Frustrated with lack of control over his work, legendary Polish director Jerzy Skolimowski had abandoned filmmaking for 17 years, dedicating himself to painting instead, until he returned in 2008 with the intimate psychological thriller Four Nights with Anna. He has followed this up with Essential Killing, a more ambitious film in scope and theme that echoes his career-long interest in outsiders, and in the struggle of the individual against oppressive forces.
Starring Vincent Gallo as an unnamed (possibly Afghan or Iraqi) fighter, Essential Killing opens as he attacks American soldiers and is captured among barren mountains. After a brief depiction of an American-run prison, Gallo’s character is flown to an unknown northern location. He manages to escape, but barefoot and dressed only in a flimsy orange boiler suit, running in an unfamiliar snow-covered forest in the dark, he seems to have little chance of remaining free. Sparse and economical, Essential Killing is a stripped-down, existential tale of pure survival in which Gallo, finding himself in an alien country, confronted with well-equipped pursuers and a spectacular, but hostile nature, becomes increasingly animal-like.
Despite the initial politically charged prison scenes, Skolimowski is not interested in making specific political points, but rather in presenting a universally resonant story. Although the orange boiler suits and the torture scenes of the beginning are highly recognisable, the film gives no further indications of place and time, and the identity of Gallo’s fighter is purposefully left undefined. There are memories of prayers and preaching, and a woman in a blue burqa with a baby, but nothing can be established from these fragmentary images, which, as we find out later, come not just from the past, but also from the future. As Gallo’s motivations are never elucidated, the film leads us to relate to him simply as a man, whatever he may be.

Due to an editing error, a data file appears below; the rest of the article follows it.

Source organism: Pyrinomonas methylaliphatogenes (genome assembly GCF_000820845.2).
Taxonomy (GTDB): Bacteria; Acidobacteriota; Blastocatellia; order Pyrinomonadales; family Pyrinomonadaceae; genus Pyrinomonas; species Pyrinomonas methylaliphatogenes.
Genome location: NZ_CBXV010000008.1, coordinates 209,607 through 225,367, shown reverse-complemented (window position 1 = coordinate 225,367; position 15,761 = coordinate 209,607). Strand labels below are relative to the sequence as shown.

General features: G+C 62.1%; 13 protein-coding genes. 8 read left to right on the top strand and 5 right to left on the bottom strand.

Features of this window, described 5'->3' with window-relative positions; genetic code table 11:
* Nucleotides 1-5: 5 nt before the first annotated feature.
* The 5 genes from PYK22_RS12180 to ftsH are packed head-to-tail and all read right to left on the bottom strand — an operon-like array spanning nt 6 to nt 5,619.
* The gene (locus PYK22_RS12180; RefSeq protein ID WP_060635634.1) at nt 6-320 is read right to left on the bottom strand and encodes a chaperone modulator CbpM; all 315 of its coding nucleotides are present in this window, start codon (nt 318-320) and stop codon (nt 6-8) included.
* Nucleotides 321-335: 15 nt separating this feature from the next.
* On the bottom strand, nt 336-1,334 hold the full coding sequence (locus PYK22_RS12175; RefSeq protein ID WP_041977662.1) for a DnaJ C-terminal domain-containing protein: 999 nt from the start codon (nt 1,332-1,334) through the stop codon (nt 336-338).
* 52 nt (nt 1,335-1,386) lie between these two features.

The film is virtually dialogue-free and events and emotions are conveyed almost exclusively through the images. After Gallo’s capture, he is interrogated by his American captors, but no amount of shouting via a translator can get him to answer their questions - not because he is unwilling, but simply because he can’t, for a reason the Americans have not even thought of. This is a great detail that is part of the film’s thought-provoking exploration of various forms of non-verbal communication, one of its central concerns.
Gallo gives an extraordinarily intense performance and his emotional involvement in the character keeps the audience firmly on his side as extreme circumstances force him to commit increasingly desperate and brutal acts. Poetic, savage and beautifully expressive visually, Essential Killing is an exceptionally rich and powerful cinematographic experience that should not be missed.